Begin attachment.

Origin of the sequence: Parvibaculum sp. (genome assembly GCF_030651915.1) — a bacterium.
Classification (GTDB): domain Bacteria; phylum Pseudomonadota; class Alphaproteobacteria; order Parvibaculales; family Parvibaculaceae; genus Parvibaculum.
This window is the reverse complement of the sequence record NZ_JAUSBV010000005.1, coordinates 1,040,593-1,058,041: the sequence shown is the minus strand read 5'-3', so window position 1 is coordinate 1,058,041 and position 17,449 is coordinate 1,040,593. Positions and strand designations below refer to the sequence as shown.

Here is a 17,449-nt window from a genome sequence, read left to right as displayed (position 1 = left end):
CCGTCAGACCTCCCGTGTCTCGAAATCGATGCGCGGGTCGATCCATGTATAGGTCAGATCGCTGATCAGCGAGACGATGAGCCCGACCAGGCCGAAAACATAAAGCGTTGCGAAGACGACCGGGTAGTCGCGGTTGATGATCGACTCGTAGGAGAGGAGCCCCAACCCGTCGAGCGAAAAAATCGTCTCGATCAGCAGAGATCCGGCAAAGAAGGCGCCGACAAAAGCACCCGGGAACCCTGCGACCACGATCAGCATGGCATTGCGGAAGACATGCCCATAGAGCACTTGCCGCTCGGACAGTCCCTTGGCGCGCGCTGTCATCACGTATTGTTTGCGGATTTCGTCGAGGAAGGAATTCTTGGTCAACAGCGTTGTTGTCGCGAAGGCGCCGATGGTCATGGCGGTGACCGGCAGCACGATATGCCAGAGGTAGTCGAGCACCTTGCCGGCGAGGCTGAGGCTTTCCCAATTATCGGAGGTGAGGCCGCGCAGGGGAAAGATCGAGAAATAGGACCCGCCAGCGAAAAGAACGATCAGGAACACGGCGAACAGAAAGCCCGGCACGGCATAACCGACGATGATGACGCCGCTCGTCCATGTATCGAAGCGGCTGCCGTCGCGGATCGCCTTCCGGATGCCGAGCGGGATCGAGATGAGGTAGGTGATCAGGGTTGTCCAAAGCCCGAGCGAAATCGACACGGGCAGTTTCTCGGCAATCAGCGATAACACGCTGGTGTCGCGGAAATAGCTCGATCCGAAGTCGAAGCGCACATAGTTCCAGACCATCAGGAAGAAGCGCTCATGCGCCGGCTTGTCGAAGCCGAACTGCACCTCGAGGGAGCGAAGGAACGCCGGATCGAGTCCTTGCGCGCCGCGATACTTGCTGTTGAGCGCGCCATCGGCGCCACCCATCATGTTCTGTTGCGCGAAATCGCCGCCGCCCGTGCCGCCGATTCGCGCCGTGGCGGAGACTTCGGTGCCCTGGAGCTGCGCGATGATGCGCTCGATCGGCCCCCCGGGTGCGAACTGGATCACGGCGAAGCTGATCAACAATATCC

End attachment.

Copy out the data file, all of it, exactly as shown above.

Origin of the sequence: Parvibaculum sp. (genome assembly GCF_030651915.1) — a bacterium.
Classification (GTDB): domain Bacteria; phylum Pseudomonadota; class Alphaproteobacteria; order Parvibaculales; family Parvibaculaceae; genus Parvibaculum.
This window is the reverse complement of the sequence record NZ_JAUSBV010000005.1, coordinates 1,040,593-1,058,041: the sequence shown is the minus strand read 5'-3', so window position 1 is coordinate 1,058,041 and position 17,449 is coordinate 1,040,593. Positions and strand designations below refer to the sequence as shown.

Here is a 17,449-nt window from a genome sequence, read left to right as displayed (position 1 = left end):
CCGTCAGACCTCCCGTGTCTCGAAATCGATGCGCGGGTCGATCCATGTATAGGTCAGATCGCTGATCAGCGAGACGATGAGCCCGACCAGGCCGAAAACATAAAGCGTTGCGAAGACGACCGGGTAGTCGCGGTTGATGATCGACTCGTAGGAGAGGAGCCCCAACCCGTCGAGCGAAAAAATCGTCTCGATCAGCAGAGATCCGGCAAAGAAGGCGCCGACAAAAGCACCCGGGAACCCTGCGACCACGATCAGCATGGCATTGCGGAAGACATGCCCATAGAGCACTTGCCGCTCGGACAGTCCCTTGGCGCGCGCTGTCATCACGTATTGTTTGCGGATTTCGTCGAGGAAGGAATTCTTGGTCAACAGCGTTGTTGTCGCGAAGGCGCCGATGGTCATGGCGGTGACCGGCAGCACGATATGCCAGAGGTAGTCGAGCACCTTGCCGGCGAGGCTGAGGCTTTCCCAATTATCGGAGGTGAGGCCGCGCAGGGGAAAGATCGAGAAATAGGACCCGCCAGCGAAAAGAACGATCAGGAACACGGCGAACAGAAAGCCCGGCACGGCATAACCGACGATGATGACGCCGCTCGTCCATGTATCGAAGCGGCTGCCGTCGCGGATCGCCTTCCGGATGCCGAGCGGGATCGAGATGAGGTAGGTGATCAGGGTTGTCCAAAGCCCGAGCGAAATCGACACGGGCAGTTTCTCGGCAATCAGCGATAACACGCTGGTGTCGCGGAAATAGCTCGATCCGAAGTCGAAGCGCACATAGTTCCAGACCATCAGGAAGAAGCGCTCATGCGCCGGCTTGTCGAAGCCGAACTGCACCTCGAGGGAGCGAAGGAACGCCGGATCGAGTCCTTGCGCGCCGCGATACTTGCTGTTGAGCGCGCCATCGGCGCCACCCATCATGTTCTGTTGCGCGAAATCGCCGCCGCCCGTGCCGCCGATTCGCGCCGTGGCGGAGACTTCGGTGCCCTGGAGCTGCGCGATGATGCGCTCGATCGGCCCCCCGGGTGCGAACTGGATCACGGCGAAGCTGATCAACAATATCC